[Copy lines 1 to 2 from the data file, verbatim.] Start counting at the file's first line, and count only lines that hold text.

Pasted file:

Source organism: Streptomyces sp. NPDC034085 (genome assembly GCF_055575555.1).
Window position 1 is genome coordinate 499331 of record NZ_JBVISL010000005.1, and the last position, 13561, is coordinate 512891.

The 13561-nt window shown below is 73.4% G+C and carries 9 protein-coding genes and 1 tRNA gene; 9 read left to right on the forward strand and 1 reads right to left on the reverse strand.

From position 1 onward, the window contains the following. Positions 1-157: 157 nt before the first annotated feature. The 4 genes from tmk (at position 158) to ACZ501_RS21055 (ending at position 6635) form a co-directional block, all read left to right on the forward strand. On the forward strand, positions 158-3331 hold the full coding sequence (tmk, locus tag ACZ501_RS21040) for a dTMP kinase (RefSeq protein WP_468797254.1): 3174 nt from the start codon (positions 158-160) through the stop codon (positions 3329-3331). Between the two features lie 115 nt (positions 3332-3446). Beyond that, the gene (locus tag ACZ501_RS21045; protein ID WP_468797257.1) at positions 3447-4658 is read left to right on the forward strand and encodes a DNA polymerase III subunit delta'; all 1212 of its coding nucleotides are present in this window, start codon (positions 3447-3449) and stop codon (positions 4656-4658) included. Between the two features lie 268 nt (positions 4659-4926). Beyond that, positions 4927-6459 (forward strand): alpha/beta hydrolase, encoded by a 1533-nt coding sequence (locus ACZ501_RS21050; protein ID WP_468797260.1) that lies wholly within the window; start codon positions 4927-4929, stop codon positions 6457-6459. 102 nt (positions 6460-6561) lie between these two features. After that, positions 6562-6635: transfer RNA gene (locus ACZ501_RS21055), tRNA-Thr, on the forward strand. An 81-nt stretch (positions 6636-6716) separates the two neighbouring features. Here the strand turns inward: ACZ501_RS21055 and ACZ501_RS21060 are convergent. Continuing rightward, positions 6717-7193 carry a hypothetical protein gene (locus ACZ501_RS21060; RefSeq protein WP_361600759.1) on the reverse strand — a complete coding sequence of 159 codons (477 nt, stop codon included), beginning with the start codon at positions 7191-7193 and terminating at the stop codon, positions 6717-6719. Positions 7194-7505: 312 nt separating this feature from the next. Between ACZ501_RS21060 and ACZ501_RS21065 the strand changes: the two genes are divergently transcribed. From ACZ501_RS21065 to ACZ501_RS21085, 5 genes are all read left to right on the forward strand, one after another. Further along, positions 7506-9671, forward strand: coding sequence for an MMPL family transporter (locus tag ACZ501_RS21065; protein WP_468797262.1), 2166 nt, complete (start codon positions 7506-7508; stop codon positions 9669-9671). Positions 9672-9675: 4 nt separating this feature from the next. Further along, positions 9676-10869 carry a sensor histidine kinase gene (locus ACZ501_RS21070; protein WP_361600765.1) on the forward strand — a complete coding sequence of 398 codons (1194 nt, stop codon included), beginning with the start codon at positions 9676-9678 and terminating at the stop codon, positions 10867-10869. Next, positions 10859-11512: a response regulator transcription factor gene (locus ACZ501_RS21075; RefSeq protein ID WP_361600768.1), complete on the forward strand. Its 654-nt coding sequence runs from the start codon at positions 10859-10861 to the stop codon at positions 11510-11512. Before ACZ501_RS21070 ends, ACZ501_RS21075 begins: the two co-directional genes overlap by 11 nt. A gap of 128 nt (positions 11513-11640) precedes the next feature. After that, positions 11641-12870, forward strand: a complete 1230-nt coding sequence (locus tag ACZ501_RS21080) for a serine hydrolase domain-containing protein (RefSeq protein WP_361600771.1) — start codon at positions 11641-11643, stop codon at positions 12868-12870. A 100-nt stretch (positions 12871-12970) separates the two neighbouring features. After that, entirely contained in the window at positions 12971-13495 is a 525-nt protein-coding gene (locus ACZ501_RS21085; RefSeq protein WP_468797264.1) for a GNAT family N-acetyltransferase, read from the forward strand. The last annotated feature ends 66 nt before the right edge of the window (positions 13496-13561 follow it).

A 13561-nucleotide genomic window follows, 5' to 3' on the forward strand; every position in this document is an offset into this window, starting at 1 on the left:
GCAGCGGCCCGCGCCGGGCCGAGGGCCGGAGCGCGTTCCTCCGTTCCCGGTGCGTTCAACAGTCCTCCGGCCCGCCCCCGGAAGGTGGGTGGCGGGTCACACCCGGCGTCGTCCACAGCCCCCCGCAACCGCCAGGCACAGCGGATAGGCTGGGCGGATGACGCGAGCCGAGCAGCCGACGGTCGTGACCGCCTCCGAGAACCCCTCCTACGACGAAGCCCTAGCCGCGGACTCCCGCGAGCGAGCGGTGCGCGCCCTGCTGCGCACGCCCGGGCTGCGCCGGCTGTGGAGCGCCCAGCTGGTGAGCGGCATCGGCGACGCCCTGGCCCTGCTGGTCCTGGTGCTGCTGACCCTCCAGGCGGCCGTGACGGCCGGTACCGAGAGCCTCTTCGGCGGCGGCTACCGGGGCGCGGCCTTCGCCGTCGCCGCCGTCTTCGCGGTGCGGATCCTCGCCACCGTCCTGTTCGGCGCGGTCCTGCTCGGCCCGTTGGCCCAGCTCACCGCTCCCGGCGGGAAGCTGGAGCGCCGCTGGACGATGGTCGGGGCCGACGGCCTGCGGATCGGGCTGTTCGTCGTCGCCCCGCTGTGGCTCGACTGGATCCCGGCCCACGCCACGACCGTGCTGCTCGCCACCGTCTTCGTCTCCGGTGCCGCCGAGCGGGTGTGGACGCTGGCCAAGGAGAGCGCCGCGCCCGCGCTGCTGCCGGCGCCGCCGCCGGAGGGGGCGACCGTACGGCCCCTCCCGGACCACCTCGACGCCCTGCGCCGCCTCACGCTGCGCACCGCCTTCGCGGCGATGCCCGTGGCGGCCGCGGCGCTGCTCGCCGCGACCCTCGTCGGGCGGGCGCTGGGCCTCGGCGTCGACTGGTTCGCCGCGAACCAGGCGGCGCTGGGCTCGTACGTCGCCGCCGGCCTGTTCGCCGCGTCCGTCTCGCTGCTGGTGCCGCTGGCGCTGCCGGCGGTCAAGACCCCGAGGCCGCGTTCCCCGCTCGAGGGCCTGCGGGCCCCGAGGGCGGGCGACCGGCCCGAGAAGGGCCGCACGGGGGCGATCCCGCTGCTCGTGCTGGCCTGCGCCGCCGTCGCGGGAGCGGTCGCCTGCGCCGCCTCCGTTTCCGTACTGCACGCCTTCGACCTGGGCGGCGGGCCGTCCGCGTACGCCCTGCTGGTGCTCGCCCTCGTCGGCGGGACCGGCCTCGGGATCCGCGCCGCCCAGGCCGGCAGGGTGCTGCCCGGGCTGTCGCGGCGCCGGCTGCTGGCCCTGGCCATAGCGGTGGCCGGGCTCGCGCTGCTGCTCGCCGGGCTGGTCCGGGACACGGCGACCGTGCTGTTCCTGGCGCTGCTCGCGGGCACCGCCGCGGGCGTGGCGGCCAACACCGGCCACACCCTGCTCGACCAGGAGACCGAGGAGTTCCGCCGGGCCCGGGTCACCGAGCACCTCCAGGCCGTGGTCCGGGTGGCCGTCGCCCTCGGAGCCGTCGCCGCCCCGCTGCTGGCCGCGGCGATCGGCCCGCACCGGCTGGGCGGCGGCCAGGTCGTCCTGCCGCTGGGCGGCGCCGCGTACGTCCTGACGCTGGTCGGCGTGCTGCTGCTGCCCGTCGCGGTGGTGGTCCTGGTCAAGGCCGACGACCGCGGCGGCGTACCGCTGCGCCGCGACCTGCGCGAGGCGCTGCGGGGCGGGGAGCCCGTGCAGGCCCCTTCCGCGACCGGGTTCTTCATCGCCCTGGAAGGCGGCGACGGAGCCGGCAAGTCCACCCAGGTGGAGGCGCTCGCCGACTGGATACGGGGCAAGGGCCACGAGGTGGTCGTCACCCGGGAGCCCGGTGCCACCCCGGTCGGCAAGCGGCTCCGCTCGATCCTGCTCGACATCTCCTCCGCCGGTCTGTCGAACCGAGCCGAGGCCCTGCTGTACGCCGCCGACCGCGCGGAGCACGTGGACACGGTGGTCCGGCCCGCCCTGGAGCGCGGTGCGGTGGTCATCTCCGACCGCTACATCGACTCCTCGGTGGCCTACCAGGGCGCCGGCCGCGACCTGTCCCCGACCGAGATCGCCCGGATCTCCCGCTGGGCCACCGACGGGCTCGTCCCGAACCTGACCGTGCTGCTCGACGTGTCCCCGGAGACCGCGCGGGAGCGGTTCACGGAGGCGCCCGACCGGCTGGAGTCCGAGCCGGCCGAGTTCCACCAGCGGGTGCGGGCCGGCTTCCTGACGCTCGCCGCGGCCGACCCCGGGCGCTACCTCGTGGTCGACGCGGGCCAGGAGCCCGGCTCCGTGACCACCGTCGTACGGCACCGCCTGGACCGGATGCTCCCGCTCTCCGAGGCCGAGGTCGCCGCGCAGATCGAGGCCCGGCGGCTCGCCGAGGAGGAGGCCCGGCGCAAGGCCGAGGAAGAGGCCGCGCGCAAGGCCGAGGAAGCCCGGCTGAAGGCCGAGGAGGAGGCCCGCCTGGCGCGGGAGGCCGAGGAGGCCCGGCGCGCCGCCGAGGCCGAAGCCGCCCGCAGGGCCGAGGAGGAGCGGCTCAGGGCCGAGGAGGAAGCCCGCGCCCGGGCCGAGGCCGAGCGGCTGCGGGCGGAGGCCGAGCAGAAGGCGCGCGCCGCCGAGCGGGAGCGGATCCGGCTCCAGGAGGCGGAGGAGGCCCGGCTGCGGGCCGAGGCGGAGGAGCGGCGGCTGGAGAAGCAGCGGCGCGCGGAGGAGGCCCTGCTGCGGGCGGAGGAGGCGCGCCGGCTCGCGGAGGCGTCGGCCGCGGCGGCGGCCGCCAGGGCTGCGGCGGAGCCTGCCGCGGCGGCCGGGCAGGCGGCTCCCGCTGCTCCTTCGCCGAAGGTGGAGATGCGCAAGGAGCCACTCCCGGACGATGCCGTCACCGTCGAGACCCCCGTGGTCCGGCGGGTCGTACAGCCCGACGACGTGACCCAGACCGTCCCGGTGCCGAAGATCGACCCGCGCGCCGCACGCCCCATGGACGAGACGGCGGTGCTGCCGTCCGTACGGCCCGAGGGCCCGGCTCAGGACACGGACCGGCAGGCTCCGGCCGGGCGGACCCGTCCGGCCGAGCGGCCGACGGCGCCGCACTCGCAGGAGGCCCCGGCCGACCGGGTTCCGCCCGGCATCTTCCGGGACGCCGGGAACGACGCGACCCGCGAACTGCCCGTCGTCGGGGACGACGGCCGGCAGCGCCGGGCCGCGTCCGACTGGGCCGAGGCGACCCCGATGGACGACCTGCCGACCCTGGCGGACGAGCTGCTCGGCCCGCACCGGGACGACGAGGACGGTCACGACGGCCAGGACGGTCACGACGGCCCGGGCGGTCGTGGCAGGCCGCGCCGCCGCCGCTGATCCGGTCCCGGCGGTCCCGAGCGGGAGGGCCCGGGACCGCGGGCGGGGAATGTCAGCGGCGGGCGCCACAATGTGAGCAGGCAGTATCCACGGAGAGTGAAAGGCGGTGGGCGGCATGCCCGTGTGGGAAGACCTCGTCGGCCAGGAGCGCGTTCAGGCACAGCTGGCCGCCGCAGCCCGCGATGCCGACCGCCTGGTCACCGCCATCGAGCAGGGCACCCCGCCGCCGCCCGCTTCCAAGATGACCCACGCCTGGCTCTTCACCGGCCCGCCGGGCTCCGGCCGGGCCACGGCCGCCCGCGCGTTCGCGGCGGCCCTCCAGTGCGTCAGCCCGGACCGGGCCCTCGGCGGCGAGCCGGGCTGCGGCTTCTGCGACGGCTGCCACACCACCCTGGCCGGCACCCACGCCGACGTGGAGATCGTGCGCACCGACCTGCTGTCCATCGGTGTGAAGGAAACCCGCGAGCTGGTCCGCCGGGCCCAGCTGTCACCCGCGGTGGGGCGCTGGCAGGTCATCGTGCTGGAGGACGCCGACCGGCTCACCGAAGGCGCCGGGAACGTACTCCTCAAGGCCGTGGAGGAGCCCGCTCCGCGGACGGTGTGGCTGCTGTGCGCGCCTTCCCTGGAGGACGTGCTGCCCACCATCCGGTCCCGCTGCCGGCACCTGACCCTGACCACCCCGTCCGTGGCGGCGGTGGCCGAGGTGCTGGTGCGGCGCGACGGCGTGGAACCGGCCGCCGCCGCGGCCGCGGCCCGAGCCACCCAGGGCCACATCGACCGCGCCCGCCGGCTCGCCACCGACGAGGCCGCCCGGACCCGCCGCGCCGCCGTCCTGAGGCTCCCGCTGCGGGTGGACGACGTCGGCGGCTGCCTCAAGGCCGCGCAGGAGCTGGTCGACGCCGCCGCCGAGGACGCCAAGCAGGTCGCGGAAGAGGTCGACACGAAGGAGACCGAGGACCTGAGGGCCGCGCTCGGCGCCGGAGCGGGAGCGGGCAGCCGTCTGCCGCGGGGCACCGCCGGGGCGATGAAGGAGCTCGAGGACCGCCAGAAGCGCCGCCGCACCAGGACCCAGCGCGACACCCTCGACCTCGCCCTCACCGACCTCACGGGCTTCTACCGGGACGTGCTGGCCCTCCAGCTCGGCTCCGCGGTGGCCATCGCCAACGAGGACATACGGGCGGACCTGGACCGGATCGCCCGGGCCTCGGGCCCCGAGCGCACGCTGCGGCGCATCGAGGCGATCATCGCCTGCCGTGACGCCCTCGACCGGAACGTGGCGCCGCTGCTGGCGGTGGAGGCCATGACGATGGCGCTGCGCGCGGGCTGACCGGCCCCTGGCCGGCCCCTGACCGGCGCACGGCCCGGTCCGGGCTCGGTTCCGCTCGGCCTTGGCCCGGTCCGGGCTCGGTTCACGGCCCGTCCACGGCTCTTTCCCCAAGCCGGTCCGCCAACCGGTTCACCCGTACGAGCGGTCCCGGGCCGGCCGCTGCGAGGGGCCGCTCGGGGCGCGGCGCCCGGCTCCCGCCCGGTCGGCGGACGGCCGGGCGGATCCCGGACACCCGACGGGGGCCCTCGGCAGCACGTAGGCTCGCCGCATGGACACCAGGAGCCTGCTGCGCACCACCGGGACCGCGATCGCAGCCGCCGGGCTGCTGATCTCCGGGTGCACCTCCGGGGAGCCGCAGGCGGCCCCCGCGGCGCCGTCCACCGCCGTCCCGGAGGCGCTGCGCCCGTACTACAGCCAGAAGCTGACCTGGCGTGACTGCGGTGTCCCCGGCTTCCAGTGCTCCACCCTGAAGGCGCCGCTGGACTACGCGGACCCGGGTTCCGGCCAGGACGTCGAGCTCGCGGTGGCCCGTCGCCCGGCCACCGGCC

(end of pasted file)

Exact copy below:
Source organism: Streptomyces sp. NPDC034085 (genome assembly GCF_055575555.1).
Window position 1 is genome coordinate 499331 of record NZ_JBVISL010000005.1, and the last position, 13561, is coordinate 512891.